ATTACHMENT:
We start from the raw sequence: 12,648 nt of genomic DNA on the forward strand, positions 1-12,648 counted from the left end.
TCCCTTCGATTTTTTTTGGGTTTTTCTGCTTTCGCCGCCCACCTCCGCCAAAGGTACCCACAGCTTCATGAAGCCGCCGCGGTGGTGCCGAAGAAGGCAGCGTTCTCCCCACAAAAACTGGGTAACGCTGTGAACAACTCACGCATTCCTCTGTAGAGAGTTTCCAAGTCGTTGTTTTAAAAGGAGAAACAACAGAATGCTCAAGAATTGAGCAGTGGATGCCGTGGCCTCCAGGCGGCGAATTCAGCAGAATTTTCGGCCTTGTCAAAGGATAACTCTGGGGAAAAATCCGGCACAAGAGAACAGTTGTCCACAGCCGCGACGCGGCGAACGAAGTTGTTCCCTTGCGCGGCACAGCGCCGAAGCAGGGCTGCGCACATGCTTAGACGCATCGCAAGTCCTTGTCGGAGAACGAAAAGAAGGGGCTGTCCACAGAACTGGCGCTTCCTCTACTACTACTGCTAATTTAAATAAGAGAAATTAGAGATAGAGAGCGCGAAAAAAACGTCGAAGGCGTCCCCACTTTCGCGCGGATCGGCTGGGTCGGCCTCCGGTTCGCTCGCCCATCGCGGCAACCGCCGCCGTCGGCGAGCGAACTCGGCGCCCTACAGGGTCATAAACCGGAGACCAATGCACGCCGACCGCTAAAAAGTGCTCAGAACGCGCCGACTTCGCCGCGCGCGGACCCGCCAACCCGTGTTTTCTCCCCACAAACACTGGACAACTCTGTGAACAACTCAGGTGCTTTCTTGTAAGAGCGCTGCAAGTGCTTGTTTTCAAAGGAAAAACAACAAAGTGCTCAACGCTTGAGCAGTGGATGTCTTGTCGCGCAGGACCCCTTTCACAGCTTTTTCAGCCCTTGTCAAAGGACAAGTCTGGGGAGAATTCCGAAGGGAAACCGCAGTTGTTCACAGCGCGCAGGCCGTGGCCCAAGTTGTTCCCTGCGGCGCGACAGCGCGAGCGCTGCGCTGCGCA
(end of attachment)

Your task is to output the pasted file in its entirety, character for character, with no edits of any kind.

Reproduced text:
We start from the raw sequence: 12,648 nt of genomic DNA on the forward strand, positions 1-12,648 counted from the left end.
TCCCTTCGATTTTTTTTGGGTTTTTCTGCTTTCGCCGCCCACCTCCGCCAAAGGTACCCACAGCTTCATGAAGCCGCCGCGGTGGTGCCGAAGAAGGCAGCGTTCTCCCCACAAAAACTGGGTAACGCTGTGAACAACTCACGCATTCCTCTGTAGAGAGTTTCCAAGTCGTTGTTTTAAAAGGAGAAACAACAGAATGCTCAAGAATTGAGCAGTGGATGCCGTGGCCTCCAGGCGGCGAATTCAGCAGAATTTTCGGCCTTGTCAAAGGATAACTCTGGGGAAAAATCCGGCACAAGAGAACAGTTGTCCACAGCCGCGACGCGGCGAACGAAGTTGTTCCCTTGCGCGGCACAGCGCCGAAGCAGGGCTGCGCACATGCTTAGACGCATCGCAAGTCCTTGTCGGAGAACGAAAAGAAGGGGCTGTCCACAGAACTGGCGCTTCCTCTACTACTACTGCTAATTTAAATAAGAGAAATTAGAGATAGAGAGCGCGAAAAAAACGTCGAAGGCGTCCCCACTTTCGCGCGGATCGGCTGGGTCGGCCTCCGGTTCGCTCGCCCATCGCGGCAACCGCCGCCGTCGGCGAGCGAACTCGGCGCCCTACAGGGTCATAAACCGGAGACCAATGCACGCCGACCGCTAAAAAGTGCTCAGAACGCGCCGACTTCGCCGCGCGCGGACCCGCCAACCCGTGTTTTCTCCCCACAAACACTGGACAACTCTGTGAACAACTCAGGTGCTTTCTTGTAAGAGCGCTGCAAGTGCTTGTTTTCAAAGGAAAAACAACAAAGTGCTCAACGCTTGAGCAGTGGATGTCTTGTCGCGCAGGACCCCTTTCACAGCTTTTTCAGCCCTTGTCAAAGGACAAGTCTGGGGAGAATTCCGAAGGGAAACCGCAGTTGTTCACAGCGCGCAGGCCGTGGCCCAAGTTGTTCCCTGCGGCGCGACAGCGCGAGCGCTGCGCTGCGCA